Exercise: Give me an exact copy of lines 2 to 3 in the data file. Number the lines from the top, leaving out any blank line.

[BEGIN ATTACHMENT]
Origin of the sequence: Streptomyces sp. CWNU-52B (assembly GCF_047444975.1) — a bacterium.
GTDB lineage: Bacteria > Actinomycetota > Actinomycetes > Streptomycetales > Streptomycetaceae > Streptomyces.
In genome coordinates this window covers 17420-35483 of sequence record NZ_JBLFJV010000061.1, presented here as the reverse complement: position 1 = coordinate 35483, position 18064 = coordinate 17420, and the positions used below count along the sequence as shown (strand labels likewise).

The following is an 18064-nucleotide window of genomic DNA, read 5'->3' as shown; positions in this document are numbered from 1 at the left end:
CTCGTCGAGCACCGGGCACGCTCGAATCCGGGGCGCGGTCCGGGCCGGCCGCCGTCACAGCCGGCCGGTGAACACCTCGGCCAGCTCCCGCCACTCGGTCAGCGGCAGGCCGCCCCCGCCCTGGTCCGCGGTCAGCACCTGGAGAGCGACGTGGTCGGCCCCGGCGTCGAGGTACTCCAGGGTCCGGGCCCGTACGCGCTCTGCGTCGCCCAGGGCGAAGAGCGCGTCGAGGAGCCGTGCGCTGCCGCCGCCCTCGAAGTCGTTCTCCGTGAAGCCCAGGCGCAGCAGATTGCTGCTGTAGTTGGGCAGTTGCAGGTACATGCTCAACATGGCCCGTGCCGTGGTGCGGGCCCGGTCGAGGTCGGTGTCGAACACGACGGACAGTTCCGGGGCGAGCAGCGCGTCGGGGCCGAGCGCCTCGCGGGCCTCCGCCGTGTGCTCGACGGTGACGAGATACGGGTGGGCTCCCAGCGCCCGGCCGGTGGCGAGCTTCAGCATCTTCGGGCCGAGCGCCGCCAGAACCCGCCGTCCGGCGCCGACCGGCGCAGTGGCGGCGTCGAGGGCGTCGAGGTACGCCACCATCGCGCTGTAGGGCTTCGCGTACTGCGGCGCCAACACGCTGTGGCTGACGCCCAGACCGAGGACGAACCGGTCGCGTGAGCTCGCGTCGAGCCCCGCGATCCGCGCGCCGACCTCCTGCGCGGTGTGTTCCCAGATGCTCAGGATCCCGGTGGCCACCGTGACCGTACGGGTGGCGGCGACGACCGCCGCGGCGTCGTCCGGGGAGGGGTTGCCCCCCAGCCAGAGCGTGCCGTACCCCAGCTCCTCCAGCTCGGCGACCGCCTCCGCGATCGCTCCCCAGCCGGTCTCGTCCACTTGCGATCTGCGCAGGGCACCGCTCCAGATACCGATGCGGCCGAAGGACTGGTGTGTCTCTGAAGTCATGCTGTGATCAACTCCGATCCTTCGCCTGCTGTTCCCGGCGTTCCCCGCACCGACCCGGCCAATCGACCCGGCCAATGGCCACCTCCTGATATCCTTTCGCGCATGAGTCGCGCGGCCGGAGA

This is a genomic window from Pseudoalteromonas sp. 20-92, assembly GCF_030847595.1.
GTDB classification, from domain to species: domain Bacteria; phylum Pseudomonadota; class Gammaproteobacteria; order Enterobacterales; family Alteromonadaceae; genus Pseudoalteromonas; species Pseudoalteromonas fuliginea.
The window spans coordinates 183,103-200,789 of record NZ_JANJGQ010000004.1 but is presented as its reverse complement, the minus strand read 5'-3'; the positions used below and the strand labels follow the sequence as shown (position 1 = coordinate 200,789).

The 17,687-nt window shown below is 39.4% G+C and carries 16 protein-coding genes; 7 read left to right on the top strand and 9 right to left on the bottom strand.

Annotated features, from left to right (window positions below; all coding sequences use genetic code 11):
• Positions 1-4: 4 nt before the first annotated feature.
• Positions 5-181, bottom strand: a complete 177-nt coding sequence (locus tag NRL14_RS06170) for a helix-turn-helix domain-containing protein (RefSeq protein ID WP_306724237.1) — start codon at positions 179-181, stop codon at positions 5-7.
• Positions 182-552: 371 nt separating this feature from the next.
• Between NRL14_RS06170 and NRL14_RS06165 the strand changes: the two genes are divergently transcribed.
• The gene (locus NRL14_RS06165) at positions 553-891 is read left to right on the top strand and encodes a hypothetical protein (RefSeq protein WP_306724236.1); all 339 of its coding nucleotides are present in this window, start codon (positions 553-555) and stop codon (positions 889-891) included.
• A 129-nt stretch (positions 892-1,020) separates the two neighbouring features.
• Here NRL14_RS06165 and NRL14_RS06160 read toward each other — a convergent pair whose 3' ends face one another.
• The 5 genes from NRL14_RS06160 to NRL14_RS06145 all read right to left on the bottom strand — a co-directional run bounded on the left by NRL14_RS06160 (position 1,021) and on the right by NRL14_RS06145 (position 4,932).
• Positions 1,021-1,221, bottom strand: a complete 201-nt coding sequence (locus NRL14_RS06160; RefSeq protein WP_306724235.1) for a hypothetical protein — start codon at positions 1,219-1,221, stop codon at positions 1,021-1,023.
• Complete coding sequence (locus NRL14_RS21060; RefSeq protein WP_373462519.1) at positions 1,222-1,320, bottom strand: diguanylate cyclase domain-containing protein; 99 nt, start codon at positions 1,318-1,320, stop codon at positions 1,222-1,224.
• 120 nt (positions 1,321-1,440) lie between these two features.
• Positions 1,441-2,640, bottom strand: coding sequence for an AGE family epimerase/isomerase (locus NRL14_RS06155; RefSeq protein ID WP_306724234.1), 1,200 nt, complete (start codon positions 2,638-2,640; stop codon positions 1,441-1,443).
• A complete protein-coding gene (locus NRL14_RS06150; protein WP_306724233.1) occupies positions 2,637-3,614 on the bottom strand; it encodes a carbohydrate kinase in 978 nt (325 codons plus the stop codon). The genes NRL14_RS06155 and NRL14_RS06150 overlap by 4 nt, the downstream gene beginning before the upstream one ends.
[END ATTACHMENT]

GTDB lineage: Bacteria > Actinomycetota > Actinomycetes > Streptomycetales > Streptomycetaceae > Streptomyces.
In genome coordinates this window covers 17420-35483 of sequence record NZ_JBLFJV010000061.1, presented here as the reverse complement: position 1 = coordinate 35483, position 18064 = coordinate 17420, and the positions used below count along the sequence as shown (strand labels likewise).